“Yessir, Pa.” And the sound of two deep scraping shovelsful, punctuated by a shallower one, began a chain that lasted through noontime, lunch and until the clouds and sun met somewhere between Ephraim’s labors and the mountains, and when a cool wind brought a chill to the sodden backs of the Holliday men.

While they had labored, the sun had fired morning into a cumulonimbus alloy of power and potential crouching above the eastern Rockies. They looked up at the cloud tops and saw summer had forged an anvil upon which it might clang out sparks and pound down thunderclaps upon the prairies.

“Clouds are getting sorta dark aren’t they, Pa?” Ephraim said.

“Yeah, they actually are. Say you prayers, Eph. This could be the one, just like you asked for this morning,“ Eleazar said.

Out in the distance a jagged rip of white tore down from the sooty bottom of the cloud mass moving swiftly eastward.

“Shhh… Count, Eph. One Mississippi, two Mississippi, three Mississippi… When they finally heard the rumble of thunder, Eleazar said, “I’ll be damned. Twenty miles.”

“How’d you know…?”

“Tell you later. Gather what stock you can into the barn and tell your mother I went to fetch what I can of the cattle. I’ll be back before anything happens. If anything IS gonna happen.”

They both scrambled from the ditch and carried their shovels toward the house, where Eleazar peeled off and saddled and mounted his bay and rode northwest to herd what beeves he could find and drive them nearer the house.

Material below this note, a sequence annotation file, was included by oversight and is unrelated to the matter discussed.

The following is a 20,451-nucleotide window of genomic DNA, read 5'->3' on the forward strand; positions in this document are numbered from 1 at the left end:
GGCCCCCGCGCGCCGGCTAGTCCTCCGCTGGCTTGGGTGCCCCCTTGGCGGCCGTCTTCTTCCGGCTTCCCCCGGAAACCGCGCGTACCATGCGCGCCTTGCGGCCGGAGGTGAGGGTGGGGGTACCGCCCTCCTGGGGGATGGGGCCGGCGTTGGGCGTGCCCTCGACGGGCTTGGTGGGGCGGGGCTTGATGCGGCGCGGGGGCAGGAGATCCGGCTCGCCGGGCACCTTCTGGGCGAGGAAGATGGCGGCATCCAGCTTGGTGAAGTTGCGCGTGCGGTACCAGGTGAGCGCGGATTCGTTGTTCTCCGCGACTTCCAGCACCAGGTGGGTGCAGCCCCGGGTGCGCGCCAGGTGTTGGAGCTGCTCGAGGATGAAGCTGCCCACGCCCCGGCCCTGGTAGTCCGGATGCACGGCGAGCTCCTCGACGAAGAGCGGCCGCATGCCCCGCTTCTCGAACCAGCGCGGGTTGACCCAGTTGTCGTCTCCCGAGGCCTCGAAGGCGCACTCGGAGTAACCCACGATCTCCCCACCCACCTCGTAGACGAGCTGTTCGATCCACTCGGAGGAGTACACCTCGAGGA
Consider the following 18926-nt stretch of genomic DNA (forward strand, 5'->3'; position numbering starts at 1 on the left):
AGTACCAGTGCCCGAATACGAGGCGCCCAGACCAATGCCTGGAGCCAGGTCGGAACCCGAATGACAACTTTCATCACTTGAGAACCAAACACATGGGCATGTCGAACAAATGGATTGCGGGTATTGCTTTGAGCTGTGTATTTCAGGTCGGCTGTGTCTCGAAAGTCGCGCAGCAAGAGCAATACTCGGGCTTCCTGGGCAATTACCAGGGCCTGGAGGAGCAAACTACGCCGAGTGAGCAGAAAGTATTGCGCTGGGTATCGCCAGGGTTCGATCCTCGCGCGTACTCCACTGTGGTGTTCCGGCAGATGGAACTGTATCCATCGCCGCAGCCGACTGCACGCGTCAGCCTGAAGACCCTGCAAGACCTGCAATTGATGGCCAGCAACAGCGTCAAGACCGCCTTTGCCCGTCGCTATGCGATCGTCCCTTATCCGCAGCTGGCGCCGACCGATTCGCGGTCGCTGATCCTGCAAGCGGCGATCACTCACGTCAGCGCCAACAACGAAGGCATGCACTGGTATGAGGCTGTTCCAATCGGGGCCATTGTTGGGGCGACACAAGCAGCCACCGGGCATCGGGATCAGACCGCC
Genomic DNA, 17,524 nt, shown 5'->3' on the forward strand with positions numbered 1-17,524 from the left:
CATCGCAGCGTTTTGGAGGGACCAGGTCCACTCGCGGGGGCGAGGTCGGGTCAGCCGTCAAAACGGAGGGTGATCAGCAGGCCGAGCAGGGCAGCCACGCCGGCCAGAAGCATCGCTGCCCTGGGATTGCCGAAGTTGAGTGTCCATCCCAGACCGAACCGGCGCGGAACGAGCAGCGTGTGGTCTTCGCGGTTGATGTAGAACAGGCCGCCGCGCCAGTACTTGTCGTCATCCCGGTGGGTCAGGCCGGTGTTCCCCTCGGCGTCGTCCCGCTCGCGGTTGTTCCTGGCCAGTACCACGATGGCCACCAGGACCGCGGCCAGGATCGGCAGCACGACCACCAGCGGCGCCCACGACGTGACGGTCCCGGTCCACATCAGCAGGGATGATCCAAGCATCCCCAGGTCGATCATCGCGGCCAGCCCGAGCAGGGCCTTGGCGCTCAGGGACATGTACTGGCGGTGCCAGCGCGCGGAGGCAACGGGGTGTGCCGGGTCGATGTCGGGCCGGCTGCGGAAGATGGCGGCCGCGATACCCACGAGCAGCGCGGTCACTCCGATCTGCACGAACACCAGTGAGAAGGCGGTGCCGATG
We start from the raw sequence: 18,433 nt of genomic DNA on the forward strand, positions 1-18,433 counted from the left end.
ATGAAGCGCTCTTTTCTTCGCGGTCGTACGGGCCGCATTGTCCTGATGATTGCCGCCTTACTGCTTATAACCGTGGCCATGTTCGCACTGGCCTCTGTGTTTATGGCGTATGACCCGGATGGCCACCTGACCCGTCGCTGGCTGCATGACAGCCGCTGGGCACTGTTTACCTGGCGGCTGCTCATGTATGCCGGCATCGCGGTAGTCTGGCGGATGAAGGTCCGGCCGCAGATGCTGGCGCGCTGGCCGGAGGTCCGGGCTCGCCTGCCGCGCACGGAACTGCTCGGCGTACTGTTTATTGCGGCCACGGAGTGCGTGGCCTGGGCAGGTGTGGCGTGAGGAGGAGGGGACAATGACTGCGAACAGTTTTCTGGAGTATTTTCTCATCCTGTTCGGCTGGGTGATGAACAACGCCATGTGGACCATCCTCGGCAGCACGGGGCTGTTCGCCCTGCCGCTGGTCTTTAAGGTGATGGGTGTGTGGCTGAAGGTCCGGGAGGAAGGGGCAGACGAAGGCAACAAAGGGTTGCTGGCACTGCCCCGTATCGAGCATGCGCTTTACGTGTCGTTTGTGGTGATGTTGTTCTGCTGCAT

“Mother, did you see? Did you see the lightning? Hear the thunder?” Ephraim said as he rushed through the door.

“Only heard the rumble, Ephraim. Where’s your father?”

“He just went to gather some of the cattle. Said he’d be back directly. I gotta tie down the goats and milk cow and get the horses inside the barn. I’ll be back.”

As he headed outside, Ephraim saw the clouds had become a slate ceiling across the sky and he whispered again another prayer that his family’s farm would no longer thirst for relief from this drought. He jumped when he saw another flash of lightning and counted Mississippis until he heard the thunder, though he didn’t know how his father figured out the distance. Ephraim wondered if the thunder was God’s way of telling him salvation was on its way or only another empty test of faith, a weaving of wind and water with want.

His father was closing the corral just as he finished tethering the stock in the barn. Both Eleazar and his bay mount were panting and slicked with sweat.

“I’ll take care of Red here. You go in and help your mother with the other children,” Eleazar said as he uncinched his saddle and removed the bit from his horse’s mouth. “Scoot, I’ll be right behind you.”